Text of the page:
Facebook is easy to blame and dislike, but to be honest I’m not sure people are really anti-Facebook as much as bored. Social networking radically changed the Internet and had a big impact on people’s lives. I started in marketing around 2008 and can remember the rampant speculation about the impact and future feature sets. Some of it came true, some of it didn’t — but what become readily apparent is that Facebook had to at least some degree become cynical. Removing features, ignoring user feedback, knowing what’s best for its user base; it’s all really unattractive and does absolutely nothing to inspire or rekindle the dream of a better Internet. As Ben Folds so eloquently stated, “It’s no fun to be The Man”.
Ultimately, I don’t think people dislike Facebook — I think they’re board and want to continue moving forward with the cadence of “What’s new”, but it’s just not happening. So instead of getting a new viable social network every two years, we’re seeing these little fleeting enclaves propped up by teenagers who have no plans of sticking around. And without new features, new network, or new ways of talking about it, all we’re left with is ourselves. It’s an interesting dilemma — should a social network entertain you or should you entertain the members of your social network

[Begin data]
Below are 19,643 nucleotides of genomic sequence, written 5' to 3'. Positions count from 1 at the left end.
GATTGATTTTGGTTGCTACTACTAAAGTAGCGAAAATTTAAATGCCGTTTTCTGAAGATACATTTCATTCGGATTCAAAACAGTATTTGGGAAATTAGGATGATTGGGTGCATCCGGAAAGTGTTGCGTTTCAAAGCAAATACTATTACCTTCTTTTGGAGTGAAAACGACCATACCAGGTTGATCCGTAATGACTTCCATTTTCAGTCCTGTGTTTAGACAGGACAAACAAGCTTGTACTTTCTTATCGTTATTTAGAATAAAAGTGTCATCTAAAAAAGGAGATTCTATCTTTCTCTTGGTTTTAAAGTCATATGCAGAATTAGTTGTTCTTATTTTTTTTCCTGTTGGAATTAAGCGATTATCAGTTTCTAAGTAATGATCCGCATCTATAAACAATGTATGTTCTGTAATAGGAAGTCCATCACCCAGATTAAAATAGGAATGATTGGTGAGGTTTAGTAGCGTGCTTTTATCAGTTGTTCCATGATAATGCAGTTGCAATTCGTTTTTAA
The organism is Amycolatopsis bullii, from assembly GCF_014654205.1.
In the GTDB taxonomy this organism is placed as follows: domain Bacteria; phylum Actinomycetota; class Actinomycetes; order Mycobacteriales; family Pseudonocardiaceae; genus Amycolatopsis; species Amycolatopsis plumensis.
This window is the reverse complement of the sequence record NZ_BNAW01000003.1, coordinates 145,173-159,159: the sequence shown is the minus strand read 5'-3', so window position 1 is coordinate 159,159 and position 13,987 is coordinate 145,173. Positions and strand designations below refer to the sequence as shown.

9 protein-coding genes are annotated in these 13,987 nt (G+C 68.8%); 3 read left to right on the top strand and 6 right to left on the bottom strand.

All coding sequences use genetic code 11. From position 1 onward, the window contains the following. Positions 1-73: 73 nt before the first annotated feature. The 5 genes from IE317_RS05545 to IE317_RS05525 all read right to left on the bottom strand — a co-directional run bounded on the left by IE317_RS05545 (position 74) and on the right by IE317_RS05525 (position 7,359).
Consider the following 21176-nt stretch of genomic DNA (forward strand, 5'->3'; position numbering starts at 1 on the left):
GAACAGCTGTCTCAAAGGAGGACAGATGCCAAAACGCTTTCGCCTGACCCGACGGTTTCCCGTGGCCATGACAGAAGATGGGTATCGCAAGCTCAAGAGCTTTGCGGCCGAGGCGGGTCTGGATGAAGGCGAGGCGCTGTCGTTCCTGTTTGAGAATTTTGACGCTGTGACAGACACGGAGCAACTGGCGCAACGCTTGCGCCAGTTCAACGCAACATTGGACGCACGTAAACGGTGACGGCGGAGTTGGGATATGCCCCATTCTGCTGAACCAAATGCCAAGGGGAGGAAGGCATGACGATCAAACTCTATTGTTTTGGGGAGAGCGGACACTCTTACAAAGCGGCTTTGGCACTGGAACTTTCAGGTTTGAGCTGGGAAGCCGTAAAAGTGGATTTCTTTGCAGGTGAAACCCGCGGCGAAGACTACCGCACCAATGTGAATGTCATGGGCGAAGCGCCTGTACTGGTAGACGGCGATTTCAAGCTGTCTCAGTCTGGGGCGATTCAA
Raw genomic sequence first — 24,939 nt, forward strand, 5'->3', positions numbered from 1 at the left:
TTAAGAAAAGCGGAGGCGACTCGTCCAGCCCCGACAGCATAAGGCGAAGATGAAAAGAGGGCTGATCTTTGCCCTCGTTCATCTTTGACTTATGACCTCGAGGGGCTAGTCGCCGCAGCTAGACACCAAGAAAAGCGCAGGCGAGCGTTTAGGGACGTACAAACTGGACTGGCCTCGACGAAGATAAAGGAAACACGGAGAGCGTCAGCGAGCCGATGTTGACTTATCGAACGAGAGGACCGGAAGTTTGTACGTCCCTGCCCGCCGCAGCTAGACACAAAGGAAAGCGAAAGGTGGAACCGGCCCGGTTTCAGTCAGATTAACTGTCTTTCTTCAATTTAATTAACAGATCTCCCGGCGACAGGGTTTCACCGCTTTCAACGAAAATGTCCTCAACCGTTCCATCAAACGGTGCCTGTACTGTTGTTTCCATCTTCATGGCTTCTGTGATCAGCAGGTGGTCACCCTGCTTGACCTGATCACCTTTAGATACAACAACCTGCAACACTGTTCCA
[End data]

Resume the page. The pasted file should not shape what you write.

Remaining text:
Ello is not an app nor is it particularly optimized for mobile browsers. Why do you think this is?
Ello is not a lot of things, but not for lack of desire, just a lack of time. I think it’s really important to stick the desktop experience before moving on to mobile. The one thing I really like about Ello is that it stays out of its own way — it’s very content focused. It’s a huge exercise in self-restraint and self-confidence on their part. Anyone can write a 1,000 page novel, but how many can edit it down to 150 pages someone will read Being simple and concise is hard, especially on the Internet. Doing it across a litany of competing mobile devices where you have even less control over end-use-case and context is even harder. Ello has aspirations beyond a single feature, and it’s best to let those grow on desktop.
As far as you know, does Ello have anything in place to actually deter advertising
?Not that I know of. These (shamelessly plugged) wallpapers that I made could be potentially construed as advertising, but I’ve received nothing but compliments.
Any time you build a new way to interact with people you’ll probably end up running into some kind of weird sociological experiment. How will people try to break your system to their own ends How will people misunderstand you intentions and misconstrue your intentions How harmful are these things If I’m Ello, I’m sitting back and watching how people act and what they do before I bring the hammer down. There is a lot of attention from people in marketing and social media sector coming in who are already trying to figure out how to adapt their brand and exploit the system. Let them try and then either decide if you’re comfortable growing in that direction or if you need to install safeguards against their behavior.
Right now I think it’s more important for Ello to learn about itself than to establish any kind of draconian culture or rules. The latter can come later.
Image Source: Fast Company